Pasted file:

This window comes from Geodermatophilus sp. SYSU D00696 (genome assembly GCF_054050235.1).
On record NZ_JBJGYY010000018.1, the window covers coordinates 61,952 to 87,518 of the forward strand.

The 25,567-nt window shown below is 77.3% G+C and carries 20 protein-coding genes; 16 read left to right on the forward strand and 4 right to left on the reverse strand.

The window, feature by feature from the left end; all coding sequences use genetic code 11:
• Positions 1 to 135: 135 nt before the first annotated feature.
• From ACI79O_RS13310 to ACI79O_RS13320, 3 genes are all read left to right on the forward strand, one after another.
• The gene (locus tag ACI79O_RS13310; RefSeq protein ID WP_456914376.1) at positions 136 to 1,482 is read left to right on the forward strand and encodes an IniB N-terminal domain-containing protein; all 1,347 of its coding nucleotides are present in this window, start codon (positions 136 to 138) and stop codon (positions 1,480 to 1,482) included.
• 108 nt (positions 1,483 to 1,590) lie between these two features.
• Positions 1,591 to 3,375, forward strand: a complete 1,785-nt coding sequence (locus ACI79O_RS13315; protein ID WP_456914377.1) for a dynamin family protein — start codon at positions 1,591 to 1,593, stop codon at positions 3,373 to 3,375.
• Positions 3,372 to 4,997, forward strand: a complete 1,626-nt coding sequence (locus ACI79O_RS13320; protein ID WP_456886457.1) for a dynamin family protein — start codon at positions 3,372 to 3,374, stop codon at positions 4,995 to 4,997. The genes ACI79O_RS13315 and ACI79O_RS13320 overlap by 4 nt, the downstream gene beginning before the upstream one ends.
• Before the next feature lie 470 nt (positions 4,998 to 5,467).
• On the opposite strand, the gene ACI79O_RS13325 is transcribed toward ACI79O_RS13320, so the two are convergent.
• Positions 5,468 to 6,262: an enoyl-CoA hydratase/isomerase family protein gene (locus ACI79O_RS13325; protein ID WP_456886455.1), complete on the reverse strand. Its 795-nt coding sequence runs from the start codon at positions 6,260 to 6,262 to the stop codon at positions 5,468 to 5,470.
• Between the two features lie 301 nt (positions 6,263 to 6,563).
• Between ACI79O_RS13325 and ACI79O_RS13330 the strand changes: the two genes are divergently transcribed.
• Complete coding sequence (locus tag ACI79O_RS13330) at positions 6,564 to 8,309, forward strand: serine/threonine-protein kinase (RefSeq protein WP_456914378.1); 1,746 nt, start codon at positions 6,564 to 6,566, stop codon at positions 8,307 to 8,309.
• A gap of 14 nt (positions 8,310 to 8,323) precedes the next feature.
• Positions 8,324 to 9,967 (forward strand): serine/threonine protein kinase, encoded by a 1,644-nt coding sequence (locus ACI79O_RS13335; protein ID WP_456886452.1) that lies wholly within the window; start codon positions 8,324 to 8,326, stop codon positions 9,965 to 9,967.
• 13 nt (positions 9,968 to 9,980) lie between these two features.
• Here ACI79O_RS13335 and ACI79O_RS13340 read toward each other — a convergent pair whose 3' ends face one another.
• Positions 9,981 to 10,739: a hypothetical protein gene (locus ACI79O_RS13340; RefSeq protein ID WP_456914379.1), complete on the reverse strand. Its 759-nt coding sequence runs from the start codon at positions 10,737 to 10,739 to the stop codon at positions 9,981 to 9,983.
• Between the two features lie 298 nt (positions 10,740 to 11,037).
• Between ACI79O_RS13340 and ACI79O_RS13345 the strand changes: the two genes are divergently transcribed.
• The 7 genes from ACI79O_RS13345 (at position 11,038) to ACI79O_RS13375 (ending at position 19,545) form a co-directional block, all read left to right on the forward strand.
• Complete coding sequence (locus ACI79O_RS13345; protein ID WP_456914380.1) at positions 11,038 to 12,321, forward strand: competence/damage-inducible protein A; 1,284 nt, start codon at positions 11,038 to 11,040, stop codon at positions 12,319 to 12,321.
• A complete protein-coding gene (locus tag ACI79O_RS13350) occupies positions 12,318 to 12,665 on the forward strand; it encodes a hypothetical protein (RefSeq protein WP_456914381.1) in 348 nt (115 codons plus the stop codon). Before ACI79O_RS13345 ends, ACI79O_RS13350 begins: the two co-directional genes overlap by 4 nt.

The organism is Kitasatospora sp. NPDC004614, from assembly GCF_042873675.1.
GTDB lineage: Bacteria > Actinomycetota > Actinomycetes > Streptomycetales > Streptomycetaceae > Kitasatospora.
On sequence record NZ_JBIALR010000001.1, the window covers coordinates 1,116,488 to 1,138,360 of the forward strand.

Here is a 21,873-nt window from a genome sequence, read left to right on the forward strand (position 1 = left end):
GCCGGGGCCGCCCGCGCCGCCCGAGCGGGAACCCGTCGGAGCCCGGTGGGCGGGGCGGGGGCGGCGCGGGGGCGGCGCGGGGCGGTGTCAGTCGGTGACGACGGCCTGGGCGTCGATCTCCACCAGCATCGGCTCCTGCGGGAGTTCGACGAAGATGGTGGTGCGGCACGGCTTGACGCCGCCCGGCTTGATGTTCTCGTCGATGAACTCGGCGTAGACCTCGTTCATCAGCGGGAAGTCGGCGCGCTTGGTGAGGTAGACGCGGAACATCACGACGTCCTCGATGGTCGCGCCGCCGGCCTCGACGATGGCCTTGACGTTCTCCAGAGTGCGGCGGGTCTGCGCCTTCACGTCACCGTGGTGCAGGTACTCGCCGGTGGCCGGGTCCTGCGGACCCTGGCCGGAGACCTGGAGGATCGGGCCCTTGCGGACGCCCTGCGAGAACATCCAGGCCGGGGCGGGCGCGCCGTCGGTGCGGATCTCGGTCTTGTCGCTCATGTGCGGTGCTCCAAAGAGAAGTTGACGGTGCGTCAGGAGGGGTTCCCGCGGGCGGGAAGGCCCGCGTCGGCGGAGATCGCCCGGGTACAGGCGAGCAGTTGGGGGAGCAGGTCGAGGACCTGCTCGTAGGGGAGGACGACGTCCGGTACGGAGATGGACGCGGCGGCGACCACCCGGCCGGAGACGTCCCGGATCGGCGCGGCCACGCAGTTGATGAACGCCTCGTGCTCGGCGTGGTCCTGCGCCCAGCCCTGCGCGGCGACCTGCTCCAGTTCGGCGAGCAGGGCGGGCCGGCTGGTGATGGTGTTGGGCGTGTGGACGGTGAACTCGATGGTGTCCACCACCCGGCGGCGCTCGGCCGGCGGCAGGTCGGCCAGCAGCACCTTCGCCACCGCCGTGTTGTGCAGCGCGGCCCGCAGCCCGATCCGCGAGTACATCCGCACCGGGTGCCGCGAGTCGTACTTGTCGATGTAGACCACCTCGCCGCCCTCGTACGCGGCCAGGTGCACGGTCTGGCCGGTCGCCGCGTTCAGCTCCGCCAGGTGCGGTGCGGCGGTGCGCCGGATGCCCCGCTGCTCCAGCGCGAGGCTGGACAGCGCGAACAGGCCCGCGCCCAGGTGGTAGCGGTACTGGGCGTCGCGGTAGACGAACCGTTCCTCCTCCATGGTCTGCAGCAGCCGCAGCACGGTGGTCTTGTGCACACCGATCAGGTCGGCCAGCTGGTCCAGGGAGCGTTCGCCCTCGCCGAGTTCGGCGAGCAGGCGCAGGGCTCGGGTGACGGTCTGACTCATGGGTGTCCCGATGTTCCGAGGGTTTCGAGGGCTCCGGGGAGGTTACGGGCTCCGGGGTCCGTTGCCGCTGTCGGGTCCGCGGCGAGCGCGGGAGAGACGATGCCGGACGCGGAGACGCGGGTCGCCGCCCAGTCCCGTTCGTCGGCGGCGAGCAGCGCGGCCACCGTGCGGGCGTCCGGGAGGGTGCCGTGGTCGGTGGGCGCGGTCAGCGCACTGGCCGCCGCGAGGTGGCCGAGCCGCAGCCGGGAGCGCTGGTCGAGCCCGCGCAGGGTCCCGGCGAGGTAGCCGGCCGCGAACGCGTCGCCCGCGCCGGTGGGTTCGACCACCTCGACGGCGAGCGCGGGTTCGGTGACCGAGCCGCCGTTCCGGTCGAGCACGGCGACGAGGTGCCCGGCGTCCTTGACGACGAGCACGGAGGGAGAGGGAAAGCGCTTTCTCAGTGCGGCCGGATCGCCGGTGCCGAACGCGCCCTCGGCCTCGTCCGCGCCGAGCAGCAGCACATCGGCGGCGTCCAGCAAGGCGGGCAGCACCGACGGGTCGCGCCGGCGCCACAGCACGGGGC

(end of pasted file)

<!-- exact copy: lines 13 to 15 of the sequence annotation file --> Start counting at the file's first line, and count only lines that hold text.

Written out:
• Positions 5,468 to 6,262: an enoyl-CoA hydratase/isomerase family protein gene (locus ACI79O_RS13325; protein ID WP_456886455.1), complete on the reverse strand. Its 795-nt coding sequence runs from the start codon at positions 6,260 to 6,262 to the stop codon at positions 5,468 to 5,470.
• Between the two features lie 301 nt (positions 6,263 to 6,563).
• Between ACI79O_RS13325 and ACI79O_RS13330 the strand changes: the two genes are divergently transcribed.